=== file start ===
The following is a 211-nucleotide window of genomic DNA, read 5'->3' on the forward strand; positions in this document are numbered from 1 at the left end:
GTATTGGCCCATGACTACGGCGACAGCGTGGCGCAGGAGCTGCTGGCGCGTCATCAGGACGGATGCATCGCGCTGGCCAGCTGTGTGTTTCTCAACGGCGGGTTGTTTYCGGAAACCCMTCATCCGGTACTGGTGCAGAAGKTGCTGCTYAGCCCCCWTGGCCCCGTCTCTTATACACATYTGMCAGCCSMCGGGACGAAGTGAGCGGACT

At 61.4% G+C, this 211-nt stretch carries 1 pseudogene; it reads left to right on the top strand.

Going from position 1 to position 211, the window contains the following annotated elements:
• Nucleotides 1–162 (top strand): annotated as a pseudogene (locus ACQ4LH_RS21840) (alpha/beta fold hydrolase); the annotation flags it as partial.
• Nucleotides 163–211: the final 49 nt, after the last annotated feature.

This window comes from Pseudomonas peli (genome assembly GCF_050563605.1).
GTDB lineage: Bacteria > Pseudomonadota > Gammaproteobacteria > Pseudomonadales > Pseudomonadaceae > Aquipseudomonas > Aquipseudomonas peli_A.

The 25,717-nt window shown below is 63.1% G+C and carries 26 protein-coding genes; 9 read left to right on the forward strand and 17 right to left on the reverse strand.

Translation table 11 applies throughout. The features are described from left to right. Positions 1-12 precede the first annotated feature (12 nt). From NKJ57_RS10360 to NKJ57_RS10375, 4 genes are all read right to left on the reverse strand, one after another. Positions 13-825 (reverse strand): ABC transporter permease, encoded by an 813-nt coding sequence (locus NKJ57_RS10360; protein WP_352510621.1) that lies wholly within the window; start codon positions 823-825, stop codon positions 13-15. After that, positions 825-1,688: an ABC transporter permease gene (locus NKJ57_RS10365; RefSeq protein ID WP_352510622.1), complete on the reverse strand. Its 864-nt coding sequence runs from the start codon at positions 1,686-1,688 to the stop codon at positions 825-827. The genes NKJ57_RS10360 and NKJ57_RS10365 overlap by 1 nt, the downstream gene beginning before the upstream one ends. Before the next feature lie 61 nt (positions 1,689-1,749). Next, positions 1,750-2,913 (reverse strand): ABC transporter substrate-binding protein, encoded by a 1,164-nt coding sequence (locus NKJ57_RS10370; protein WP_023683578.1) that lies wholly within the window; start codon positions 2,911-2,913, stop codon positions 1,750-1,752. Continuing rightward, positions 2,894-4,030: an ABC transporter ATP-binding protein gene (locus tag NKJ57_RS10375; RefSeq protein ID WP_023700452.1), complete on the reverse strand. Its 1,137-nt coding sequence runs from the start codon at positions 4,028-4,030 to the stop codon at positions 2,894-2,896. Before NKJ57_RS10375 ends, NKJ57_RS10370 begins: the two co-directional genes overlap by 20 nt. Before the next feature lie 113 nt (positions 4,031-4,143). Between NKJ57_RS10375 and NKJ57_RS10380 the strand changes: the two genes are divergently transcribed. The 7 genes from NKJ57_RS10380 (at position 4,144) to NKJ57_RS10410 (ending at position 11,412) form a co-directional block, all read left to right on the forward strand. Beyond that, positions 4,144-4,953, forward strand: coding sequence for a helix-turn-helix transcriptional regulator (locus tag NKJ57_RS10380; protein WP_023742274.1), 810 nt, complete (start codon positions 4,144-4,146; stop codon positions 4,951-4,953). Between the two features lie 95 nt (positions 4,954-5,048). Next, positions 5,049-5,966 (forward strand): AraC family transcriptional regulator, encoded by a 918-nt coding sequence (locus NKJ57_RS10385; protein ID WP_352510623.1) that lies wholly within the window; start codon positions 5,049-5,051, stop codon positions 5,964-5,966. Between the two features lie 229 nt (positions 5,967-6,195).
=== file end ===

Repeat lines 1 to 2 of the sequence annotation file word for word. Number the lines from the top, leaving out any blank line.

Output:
The following is a 211-nucleotide window of genomic DNA, read 5'->3' on the forward strand; positions in this document are numbered from 1 at the left end:
GTATTGGCCCATGACTACGGCGACAGCGTGGCGCAGGAGCTGCTGGCGCGTCATCAGGACGGATGCATCGCGCTGGCCAGCTGTGTGTTTCTCAACGGCGGGTTGTTTYCGGAAACCCMTCATCCGGTACTGGTGCAGAAGKTGCTGCTYAGCCCCCWTGGCCCCGTCTCTTATACACATYTGMCAGCCSMCGGGACGAAGTGAGCGGACT